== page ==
The second song “Tarantist” ups the instruments a notch in terms of how the solos, the riffs and the overall rhythm is concerned. Sure, much of it is similar with the first song, but it has a more deathrock-ish vibe over the atmosphere, perfect for a December’s evening like this. We find ourselves digging more to this song, even though the first one had its perfectly laden harmonics. The psychedelic edge in some of the riffs are absolutely glorious in all their simplicity – they manage to bridge to the chorus in a down-tempo – to maniacal uptempo after a few seconds, so effortlessly.

Even though it makes no sense in text at all, the most powerful lyrical content in this song is when the singer calmly but ominously proclaims: “We’re gonna die – why?“, it hits so close to home that it almost frightens. It is so existential in a beautiful way – yet it gives you an unobjectionable push into the grim realities of life, which isn’t as romantically charged as the notion of living forever either as a memory in the past, or resurrected in the future.

Pretty Life” heads in a different, more downtempo way that has a lot in common with atmospheric black metal, instead of the punk (and sub-genres of it) overtones that dominate on this record so far. Too bad that it is so repetitive and doesn’t really cast a good light on the vocalist as it has done with the uptempo, more aggressive songs before this one. Sure, some moments are great as when the more ‘acoustically’-oriented passages that add an upswing to an otherwise not that interesting song.

Some facets of it can be intriguing to listen to but it is not what we’re expecting after we’ve listened to Rope Sect, we’re sorry to say that. If anything, the abrupt ending is in a class of itself, since this song doesn’t need to be more outdrawn and killed right away. Don’t get it wrong, it is not a bad song per se, but it is an OK song in comparison with the other two which set the standard very high.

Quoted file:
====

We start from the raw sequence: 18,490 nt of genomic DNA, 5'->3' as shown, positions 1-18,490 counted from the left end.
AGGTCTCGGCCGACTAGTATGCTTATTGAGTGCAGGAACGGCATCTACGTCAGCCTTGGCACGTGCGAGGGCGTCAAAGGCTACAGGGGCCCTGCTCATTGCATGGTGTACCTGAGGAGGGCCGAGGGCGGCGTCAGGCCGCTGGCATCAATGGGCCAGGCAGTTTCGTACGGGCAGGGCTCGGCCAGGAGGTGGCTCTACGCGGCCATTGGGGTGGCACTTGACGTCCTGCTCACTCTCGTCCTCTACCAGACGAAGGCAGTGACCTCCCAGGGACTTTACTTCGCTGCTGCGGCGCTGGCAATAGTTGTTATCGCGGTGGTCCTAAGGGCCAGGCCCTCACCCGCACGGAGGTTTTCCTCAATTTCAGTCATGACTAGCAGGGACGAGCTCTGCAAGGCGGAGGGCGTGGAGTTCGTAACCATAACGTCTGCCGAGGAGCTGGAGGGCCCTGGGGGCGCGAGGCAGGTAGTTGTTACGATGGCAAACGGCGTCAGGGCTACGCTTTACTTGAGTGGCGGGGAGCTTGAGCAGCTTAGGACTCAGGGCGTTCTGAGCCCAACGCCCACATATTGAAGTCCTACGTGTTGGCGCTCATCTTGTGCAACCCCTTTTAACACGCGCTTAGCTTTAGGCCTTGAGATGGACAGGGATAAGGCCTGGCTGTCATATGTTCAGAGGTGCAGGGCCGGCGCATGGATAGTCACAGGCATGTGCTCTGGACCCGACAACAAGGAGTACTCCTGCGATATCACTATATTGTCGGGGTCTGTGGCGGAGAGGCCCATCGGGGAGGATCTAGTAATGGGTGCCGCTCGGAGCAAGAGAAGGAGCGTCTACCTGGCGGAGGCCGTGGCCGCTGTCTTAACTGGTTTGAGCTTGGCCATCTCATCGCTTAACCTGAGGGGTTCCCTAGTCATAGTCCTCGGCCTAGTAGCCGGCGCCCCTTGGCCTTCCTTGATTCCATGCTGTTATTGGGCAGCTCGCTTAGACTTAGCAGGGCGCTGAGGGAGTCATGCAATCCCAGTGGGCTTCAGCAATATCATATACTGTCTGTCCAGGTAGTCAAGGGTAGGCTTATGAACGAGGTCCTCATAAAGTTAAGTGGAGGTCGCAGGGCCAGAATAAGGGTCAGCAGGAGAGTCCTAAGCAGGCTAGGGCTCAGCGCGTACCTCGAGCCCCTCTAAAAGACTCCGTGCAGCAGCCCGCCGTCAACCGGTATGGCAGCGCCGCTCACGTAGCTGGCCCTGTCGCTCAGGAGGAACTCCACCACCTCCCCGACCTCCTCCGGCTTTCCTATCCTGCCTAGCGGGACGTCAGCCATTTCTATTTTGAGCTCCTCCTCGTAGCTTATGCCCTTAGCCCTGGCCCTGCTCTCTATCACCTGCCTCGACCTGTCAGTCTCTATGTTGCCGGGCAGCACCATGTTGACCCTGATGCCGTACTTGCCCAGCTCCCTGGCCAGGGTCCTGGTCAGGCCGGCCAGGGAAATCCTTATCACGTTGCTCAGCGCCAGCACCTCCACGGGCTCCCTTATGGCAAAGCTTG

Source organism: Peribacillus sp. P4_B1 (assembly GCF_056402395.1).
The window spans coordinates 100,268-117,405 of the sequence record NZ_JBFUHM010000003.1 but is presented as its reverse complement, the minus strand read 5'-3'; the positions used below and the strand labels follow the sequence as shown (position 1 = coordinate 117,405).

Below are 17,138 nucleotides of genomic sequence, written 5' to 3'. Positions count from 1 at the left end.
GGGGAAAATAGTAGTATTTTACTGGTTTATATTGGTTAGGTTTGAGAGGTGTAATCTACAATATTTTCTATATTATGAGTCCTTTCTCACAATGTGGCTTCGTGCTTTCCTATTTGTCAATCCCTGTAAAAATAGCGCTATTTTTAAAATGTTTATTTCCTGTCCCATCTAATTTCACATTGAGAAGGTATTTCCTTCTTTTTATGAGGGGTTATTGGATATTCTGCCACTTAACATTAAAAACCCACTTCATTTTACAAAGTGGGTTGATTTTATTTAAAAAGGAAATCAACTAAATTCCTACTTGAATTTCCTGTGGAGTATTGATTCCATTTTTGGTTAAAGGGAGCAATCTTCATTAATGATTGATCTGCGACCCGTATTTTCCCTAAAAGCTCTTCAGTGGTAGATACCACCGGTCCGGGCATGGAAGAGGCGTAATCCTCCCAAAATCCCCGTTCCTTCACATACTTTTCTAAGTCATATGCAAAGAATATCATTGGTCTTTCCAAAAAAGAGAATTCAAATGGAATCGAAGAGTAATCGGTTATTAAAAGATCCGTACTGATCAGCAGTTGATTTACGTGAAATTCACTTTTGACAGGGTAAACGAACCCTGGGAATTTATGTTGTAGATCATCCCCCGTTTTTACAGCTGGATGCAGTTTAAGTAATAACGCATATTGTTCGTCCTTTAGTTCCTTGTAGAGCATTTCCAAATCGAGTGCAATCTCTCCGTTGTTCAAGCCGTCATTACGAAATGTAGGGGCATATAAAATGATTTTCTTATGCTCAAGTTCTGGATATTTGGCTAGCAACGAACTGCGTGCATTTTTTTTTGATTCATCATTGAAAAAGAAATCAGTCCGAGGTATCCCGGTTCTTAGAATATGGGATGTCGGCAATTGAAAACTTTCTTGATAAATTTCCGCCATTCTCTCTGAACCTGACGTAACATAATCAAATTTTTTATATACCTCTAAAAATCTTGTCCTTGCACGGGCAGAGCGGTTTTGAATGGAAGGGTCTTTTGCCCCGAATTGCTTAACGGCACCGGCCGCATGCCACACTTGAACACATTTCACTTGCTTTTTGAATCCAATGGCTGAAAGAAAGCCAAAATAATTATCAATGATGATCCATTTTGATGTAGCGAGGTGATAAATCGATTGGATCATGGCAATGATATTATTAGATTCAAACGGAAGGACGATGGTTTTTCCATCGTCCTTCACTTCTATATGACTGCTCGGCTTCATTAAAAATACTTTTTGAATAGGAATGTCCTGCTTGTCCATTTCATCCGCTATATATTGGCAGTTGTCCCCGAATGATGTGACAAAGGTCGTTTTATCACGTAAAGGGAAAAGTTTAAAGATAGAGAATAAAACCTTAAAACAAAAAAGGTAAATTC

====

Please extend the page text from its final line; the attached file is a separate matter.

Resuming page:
King Of The Night” remind us, in a good way, what the commercially successful band Ghost would’ve been if they hadn’t sold out from the get go. Rope Sect is like the better version of what the ideal would’ve been with that band, even though it was dead from the get go, really. A really trashing song from the get go which includes the better parts of good death metal, with the melodically oriented stance that actually, by now, defines their music for us.

Not to mention the classic rock’n’roll vibe coming out of the second chorus, the solos from the guitars are fantastic. They also slap the darker atmosphere on it so that it doesn’t flip out and go into full deranged death’n’roll. In this song comes another memorable line, which also touches emotionally through how the singer delivers it vocally – “We found the gallows sling in the light / A lost reversal of fortune“. What a great line lyrically. It gives off a very subliminal message as it goes through your brain, an ambiguity not easily taken away.

On this compilation, “Recess” feels like the dividing line between “Personae Ingratae” and “Proselytes“, even though it originally wasn’t. A good piece of death-doom metal but with much better melodies then there generally is in that crossover genre. They are really accentuated and heightened in this short song. An uproar of the most desperate anguish, but without the cheesiness that would be attached to it otherwise with bad lyrics, so it is actually good that they went full instrumental for once. Though it wouldn’t of been any trouble for the singer to lay his unique touch on it as well, had it not been.

Ochlesis” is the longest track on the release, and feels like a combination of all the good in the first few songs and the otherworldly nature of their atmosphere. Simple but ingenious riffs lay the foundation of the choruses, as one is transported between all possible sub-genres and back again. From metal to post-punk, doom metal to gothic rock. There’s also an downtempo part that is fanatically great – they leave room to each instrument, and let the different textures blend together through silence and noise – completing the sound in a vividly imaginable perfect scenario.